The man with the withered hand had a problem. Jesus told him to stretch forth his hand. But he was not capable of stretching that hand because it was crippled. And yet the Lord told him to do it. How could he do it? There was inherent in the command the knowledge that he could do it in Christ. Until that moment he could not have done it. [Read more…]
Nathaniel and I sat at the kitchen table doing our homeschooling for the day. I gave him the picture of a cat to colour. He said it was a calico cat. Okay… this could take a minute or two, depending on how detailed the markings would be. He carefully drew a brown circle around one eye with a small bar extending down the nose. And coloured it very carefully. Then he made a brown band around one front leg while telling me this story about how the leg had been put through a scanner and this whatever it was would help it heal. I rolled my eyes at his teenage sister, Vicki, and asked why I am blessed with such creative kids. Actually, I take that back. I’m glad my kids are creative!! [Read more…]
Her favourite form of punishment for the smallest misdemeanor was to send a child to stand in the corner — behind the big upright piano. Her victim didn’t have to be a wayward kindergarten pupil. Sometimes it was an older kid, making faces at us through the window. Occasionally Mrs. Smith would forget she had sent someone there. One hapless 7th grade student was forgotten until noon when he timidly spoke up from behind the piano and asked to be allowed to go home for lunch. [Read more…]
And now, a little story that tells something about my parents…
I was born Willena Rose Cummins, first child and only daughter of my father.
When I was a small girl, I didn’t like being the only Willena in my entire school. I didn’t know anyone by the name of Rose either, except for my Great Aunt Rose, for whom I was named. I liked Aunt Rose, but saw her as old lady with a very old-fashioned name. [Read more…]
It was a beautiful October day in Rabbit Hollow. The afternoon sun shone brightly in a cloudless blue sky. The trees were brilliant red, gold, and orange.
Harvesting was done. The storerooms overflowed with carrots, turnips and cabbages. The village was alive with excitement and delicious smells as all the rabbit families prepared for the big day tomorrow — Fall Harvest Festival.
No one was more excited than Robbie Rabbit. Tomorrow all his aunts, uncles and cousins were coming to his house for the Festival! [Read more…]
Have you ever seen the movie Groundhog Day? Morning after morning he wakes up to live the same day over and over again. until he gets it right. Day after day he lives in utter frustration until finally one morning he wakes up to a brand new day.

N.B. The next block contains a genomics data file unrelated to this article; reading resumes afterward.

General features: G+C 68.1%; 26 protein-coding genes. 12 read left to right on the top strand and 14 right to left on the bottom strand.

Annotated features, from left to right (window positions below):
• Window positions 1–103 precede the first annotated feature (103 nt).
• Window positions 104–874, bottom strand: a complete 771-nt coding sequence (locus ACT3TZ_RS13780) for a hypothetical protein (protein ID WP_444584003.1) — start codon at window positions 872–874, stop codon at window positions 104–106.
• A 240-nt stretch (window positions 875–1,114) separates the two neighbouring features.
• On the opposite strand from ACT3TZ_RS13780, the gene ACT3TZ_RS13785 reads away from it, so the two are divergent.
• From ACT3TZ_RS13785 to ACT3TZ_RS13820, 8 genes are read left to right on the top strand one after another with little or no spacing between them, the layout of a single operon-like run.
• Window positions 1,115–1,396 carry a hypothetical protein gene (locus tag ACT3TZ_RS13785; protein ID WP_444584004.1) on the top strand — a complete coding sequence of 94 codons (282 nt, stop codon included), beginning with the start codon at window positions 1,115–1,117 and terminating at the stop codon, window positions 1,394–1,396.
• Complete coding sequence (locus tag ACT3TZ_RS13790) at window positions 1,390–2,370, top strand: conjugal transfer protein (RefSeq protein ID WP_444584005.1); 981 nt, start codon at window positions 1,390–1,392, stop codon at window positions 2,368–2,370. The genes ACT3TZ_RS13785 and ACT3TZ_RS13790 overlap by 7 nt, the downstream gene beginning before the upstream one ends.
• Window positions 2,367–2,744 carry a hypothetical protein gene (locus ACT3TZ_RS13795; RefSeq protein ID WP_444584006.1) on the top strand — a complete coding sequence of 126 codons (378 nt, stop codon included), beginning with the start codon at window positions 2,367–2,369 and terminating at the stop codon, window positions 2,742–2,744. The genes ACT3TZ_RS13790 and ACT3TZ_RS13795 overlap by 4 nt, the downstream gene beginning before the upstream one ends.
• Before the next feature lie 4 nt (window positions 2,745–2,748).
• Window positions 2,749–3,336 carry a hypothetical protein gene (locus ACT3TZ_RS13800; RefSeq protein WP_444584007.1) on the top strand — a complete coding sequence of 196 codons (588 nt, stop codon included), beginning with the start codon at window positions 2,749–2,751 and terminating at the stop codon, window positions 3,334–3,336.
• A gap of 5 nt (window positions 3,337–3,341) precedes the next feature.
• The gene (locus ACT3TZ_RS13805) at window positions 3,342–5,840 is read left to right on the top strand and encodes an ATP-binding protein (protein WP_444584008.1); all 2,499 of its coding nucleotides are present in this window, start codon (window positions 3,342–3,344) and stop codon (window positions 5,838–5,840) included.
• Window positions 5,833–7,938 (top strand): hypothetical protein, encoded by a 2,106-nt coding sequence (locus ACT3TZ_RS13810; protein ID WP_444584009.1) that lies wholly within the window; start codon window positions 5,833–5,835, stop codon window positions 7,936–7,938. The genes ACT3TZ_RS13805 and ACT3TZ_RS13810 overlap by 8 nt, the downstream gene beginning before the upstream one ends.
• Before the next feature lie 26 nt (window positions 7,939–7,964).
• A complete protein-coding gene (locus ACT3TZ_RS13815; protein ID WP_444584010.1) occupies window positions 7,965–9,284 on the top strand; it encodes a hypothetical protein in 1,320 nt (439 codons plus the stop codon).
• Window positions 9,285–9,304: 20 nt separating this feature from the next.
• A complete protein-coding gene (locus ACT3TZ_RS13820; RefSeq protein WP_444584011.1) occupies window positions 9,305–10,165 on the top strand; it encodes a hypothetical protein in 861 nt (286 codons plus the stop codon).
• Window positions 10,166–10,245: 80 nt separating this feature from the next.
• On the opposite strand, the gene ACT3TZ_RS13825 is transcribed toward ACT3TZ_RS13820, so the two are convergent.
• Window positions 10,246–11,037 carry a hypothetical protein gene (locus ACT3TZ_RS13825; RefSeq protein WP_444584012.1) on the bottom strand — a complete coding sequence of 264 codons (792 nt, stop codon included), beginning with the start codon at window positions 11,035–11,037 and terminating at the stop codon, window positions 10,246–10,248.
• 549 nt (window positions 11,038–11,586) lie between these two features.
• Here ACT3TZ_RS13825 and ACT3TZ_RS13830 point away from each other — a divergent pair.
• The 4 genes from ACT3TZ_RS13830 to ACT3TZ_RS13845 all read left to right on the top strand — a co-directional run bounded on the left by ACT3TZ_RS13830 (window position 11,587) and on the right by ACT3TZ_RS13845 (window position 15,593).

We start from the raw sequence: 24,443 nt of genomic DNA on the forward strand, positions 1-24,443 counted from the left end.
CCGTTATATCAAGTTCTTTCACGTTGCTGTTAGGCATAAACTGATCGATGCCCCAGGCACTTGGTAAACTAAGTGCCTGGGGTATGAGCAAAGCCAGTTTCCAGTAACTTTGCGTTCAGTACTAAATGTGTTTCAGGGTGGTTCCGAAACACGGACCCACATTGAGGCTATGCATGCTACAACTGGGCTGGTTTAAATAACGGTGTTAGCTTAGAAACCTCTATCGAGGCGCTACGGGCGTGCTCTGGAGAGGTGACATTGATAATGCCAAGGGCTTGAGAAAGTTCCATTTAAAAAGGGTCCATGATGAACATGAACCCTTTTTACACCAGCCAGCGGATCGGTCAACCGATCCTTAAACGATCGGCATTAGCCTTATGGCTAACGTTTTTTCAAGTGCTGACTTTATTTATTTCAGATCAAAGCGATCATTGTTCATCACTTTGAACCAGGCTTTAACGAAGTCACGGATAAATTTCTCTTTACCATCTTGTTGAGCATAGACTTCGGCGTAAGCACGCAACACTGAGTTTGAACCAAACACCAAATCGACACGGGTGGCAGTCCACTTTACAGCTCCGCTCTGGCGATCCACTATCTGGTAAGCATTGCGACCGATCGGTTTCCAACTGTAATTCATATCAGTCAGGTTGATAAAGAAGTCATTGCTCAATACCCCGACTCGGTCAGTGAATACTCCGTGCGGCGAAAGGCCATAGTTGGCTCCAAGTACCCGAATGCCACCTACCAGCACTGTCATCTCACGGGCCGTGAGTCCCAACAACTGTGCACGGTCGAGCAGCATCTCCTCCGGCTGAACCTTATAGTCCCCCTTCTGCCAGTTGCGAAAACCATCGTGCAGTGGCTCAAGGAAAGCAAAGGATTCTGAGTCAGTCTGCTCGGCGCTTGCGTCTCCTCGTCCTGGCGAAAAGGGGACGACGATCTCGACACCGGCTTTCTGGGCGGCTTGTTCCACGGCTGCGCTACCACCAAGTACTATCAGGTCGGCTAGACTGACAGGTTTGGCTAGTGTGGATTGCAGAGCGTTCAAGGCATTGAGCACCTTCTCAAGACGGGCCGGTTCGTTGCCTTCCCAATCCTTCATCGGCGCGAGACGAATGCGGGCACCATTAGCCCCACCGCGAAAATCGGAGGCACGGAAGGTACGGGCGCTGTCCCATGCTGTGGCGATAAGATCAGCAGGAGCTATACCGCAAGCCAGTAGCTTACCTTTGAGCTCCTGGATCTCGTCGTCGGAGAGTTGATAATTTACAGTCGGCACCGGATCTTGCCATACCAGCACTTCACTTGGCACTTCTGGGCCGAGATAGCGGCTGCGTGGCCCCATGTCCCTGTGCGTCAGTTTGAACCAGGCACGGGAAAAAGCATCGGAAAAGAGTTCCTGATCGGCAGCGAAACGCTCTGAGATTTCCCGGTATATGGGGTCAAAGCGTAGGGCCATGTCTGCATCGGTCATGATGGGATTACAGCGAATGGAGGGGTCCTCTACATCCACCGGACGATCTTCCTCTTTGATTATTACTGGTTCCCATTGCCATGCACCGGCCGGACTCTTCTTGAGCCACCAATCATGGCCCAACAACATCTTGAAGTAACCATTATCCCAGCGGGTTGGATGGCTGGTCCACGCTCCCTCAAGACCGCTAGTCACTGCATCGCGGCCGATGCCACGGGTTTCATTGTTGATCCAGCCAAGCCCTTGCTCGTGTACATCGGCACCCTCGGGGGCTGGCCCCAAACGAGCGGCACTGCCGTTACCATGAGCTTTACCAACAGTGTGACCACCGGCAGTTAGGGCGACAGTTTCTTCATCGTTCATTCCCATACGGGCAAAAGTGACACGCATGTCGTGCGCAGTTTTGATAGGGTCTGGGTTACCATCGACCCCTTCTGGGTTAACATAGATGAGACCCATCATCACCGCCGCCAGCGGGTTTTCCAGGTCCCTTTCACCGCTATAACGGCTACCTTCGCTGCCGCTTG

“Karen” is the biography of Karen Killilea, who was born with cerebral palsy, and was fiercely independent even as a young child. She would spend an hour and a half in the mornings putting on her socks and shoes by herself, rather depend on her mother to do it for her. At age 11, after seven months of coaching, she wrote an original sentence by herself. It took her 36 minutes. When she was finished, she looked up at her proud and beaming parents and said, “I can walk. I can talk. I can read. I can WRITE. Mom Pom, I can do ANYTHING!” [Read more…]
Last week, on the first of May, I shared a little of my family with you because that day was the anniversary of my Granny Cummins’ birthday.
The truth is, the first half of the month of May is a special time in my family. May 10th is my birthday, and May 13th is my mother’s birthday. Since May 10, 1953 was Mother’s Day and I am the eldest in my family, I’ve always liked to say…
“I made my mother a mother on Mother’s Day, three days before my mother’s birthday!”
It’s a mouthful, and it’s fun to watch the expressions on people’s faces when I say it!
This picture doesn’t go back quite far enough to mirror the events of this day 60 years ago. But it’s close. I was only a couple of months old. [Read more…]
My stepfather was the town garbage man, which meant an unpleasant stigma, and unkind teasing from the kids at school. But it also meant dented cans of soup or fruit, bags of perfectly wearable clothing, and even boxes of books, that Clifford would bring home from the garbage… Beautiful Joe, Uncle Titus in the Country, and a host of others that I treasured as I was growing up. They aren’t garbage men any more. Last I heard they were sanitary engineers and had to have a Grade 12 education before they were hired. And they aren’t allowed to bring anything home from the garbage. [Read more…]
Note: This was written in January ’05, when all the kids were still living at home. Irene was 22, James 20, Raewyn 18, Vicki 16, Andrew 13, Timothy 11 and Nathaniel 5. The house seems empty now with “only” three kids at home! ~ Willena
Pyromaniacs and Wannabe’s
Keep in mind as you read this, that it happened on the coldest night of the winter so far… [Read more…]
Katie Higgins sat on her bed, chin resting in her hands. Her eighteen-month-old brother, David, played quietly at her feet, with three tiny plastic kittens.
What a waste of a perfectly fantastic day, she fumed inwardly, to have to spend it cleaning my room. She looked glumly at the jumble of clothing, shoes, books, and stuffed animals that was her side of the room. She had been here an hour and made very little progress. [Read more…]